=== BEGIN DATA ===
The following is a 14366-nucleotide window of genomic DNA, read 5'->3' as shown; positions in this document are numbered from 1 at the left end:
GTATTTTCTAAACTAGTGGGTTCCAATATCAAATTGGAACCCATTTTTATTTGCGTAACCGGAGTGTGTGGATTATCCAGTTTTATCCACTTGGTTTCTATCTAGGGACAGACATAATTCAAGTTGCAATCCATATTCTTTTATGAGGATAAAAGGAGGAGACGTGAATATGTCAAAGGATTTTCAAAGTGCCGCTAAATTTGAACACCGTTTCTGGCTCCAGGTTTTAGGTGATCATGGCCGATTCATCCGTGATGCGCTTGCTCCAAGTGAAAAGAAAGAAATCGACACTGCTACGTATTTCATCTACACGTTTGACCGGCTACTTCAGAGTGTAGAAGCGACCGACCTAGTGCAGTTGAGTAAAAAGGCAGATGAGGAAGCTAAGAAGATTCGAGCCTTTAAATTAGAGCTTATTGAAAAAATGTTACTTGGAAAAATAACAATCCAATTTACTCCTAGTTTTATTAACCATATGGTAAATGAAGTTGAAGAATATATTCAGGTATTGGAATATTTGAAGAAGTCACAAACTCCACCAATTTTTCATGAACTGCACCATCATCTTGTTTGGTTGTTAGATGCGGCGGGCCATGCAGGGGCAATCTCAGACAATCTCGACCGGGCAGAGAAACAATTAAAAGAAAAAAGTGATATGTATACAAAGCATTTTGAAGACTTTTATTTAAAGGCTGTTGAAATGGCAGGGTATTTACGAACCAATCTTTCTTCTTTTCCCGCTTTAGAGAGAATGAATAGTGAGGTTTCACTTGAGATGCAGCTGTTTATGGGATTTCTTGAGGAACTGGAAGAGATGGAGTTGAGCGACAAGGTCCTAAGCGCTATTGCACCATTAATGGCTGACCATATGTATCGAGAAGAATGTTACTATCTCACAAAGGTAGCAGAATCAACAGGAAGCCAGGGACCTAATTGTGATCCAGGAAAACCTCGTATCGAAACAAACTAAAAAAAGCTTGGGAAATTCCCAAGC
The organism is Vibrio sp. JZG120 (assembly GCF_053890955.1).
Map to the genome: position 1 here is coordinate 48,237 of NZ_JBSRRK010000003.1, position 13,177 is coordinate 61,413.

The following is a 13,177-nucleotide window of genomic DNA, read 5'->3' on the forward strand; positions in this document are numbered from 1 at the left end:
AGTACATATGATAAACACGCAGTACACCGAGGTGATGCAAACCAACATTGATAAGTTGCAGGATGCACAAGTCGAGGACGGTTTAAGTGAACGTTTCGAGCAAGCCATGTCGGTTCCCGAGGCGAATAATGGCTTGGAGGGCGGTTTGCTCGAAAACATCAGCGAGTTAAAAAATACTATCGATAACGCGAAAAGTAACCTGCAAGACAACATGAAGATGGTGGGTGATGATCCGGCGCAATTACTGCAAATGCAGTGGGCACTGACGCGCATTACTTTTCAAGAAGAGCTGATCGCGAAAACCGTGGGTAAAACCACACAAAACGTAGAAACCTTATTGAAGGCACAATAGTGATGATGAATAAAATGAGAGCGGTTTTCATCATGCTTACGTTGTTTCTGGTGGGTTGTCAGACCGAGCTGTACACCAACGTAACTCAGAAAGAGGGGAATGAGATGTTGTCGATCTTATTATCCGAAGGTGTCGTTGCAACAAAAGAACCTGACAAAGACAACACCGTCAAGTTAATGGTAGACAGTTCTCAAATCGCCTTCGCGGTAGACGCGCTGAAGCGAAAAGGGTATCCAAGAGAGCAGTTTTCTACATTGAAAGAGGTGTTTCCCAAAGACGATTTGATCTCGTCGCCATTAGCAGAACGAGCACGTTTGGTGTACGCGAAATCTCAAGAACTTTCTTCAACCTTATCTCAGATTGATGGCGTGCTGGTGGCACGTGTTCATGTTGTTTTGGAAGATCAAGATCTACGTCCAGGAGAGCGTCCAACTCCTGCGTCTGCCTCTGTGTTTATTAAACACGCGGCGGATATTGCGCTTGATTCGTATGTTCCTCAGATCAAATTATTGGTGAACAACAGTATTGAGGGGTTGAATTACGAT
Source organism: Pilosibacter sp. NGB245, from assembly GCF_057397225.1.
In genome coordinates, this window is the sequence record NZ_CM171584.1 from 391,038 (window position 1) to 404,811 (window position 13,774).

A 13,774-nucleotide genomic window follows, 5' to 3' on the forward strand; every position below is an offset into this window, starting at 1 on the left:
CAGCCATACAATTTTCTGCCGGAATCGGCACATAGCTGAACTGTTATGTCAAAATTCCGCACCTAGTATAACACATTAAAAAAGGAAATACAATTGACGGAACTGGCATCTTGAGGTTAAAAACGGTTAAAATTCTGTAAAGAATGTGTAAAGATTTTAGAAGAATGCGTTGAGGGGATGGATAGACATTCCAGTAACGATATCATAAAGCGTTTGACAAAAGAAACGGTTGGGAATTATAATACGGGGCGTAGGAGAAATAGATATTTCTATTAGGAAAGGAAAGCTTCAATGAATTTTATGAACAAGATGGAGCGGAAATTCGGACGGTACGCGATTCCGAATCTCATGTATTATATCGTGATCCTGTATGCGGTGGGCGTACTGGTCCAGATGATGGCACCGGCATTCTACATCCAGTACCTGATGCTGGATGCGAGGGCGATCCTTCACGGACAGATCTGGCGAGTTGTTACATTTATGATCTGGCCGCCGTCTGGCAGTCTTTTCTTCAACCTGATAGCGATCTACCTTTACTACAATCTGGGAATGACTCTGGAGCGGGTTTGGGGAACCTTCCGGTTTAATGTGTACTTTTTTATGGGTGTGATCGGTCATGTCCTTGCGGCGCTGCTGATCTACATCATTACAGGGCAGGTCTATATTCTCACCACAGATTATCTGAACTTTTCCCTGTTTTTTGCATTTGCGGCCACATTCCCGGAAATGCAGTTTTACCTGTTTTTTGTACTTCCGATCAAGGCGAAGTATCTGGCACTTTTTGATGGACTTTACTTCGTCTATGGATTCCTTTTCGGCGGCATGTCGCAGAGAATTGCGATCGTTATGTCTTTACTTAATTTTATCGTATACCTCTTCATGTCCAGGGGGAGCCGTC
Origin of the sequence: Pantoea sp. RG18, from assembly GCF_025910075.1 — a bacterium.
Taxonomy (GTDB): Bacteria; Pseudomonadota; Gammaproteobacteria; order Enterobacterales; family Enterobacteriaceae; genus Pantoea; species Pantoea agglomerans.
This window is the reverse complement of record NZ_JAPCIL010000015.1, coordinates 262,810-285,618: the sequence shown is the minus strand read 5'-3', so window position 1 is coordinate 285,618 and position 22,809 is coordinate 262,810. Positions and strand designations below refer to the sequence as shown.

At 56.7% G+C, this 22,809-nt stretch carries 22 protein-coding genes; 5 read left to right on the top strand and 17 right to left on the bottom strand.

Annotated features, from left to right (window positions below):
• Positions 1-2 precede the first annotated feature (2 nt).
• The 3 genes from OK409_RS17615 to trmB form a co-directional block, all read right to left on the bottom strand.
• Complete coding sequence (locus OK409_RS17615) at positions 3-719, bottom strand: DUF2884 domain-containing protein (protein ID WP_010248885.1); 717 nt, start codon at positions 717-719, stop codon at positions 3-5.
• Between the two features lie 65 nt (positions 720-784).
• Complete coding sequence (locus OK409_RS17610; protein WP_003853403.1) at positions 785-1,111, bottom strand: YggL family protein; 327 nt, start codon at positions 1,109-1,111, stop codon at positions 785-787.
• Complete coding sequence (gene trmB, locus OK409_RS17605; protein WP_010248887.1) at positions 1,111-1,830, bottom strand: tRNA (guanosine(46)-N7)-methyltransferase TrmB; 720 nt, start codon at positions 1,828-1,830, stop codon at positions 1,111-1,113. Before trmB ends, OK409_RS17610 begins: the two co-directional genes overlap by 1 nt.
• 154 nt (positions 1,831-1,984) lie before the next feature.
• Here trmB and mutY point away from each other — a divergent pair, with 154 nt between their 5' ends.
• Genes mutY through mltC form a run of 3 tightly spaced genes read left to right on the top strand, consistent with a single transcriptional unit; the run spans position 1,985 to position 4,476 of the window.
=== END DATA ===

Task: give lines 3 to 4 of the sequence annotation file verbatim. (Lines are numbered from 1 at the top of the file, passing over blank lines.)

The organism is Vibrio sp. JZG120 (assembly GCF_053890955.1).
Map to the genome: position 1 here is coordinate 48,237 of NZ_JBSRRK010000003.1, position 13,177 is coordinate 61,413.